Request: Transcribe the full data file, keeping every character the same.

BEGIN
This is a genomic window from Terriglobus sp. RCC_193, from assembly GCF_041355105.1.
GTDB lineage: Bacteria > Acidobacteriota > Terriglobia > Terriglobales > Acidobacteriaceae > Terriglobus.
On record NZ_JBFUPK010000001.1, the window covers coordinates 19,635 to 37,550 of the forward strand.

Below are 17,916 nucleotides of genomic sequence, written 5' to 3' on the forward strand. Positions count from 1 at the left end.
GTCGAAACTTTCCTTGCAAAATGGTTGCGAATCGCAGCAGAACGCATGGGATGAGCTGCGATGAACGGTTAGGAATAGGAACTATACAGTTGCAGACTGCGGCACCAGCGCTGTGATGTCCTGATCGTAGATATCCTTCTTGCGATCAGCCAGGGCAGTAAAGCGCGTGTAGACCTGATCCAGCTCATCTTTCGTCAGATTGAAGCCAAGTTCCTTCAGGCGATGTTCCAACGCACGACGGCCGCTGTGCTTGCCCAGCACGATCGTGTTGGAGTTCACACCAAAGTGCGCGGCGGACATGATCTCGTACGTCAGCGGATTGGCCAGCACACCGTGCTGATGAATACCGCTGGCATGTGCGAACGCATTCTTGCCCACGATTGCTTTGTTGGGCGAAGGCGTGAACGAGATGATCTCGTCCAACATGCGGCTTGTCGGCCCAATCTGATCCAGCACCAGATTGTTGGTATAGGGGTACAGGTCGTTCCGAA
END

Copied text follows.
This is a genomic window from Terriglobus sp. RCC_193, from assembly GCF_041355105.1.
GTDB lineage: Bacteria > Acidobacteriota > Terriglobia > Terriglobales > Acidobacteriaceae > Terriglobus.
On record NZ_JBFUPK010000001.1, the window covers coordinates 19,635 to 37,550 of the forward strand.

Below are 17,916 nucleotides of genomic sequence, written 5' to 3' on the forward strand. Positions count from 1 at the left end.
GTCGAAACTTTCCTTGCAAAATGGTTGCGAATCGCAGCAGAACGCATGGGATGAGCTGCGATGAACGGTTAGGAATAGGAACTATACAGTTGCAGACTGCGGCACCAGCGCTGTGATGTCCTGATCGTAGATATCCTTCTTGCGATCAGCCAGGGCAGTAAAGCGCGTGTAGACCTGATCCAGCTCATCTTTCGTCAGATTGAAGCCAAGTTCCTTCAGGCGATGTTCCAACGCACGACGGCCGCTGTGCTTGCCCAGCACGATCGTGTTGGAGTTCACACCAAAGTGCGCGGCGGACATGATCTCGTACGTCAGCGGATTGGCCAGCACACCGTGCTGATGAATACCGCTGGCATGTGCGAACGCATTCTTGCCCACGATTGCTTTGTTGGGCGAAGGCGTGAACGAGATGATCTCGTCCAACATGCGGCTTGTCGGCCCAATCTGATCCAGCACCAGATTGTTGGTATAGGGGTACAGGTCGTTCCGAA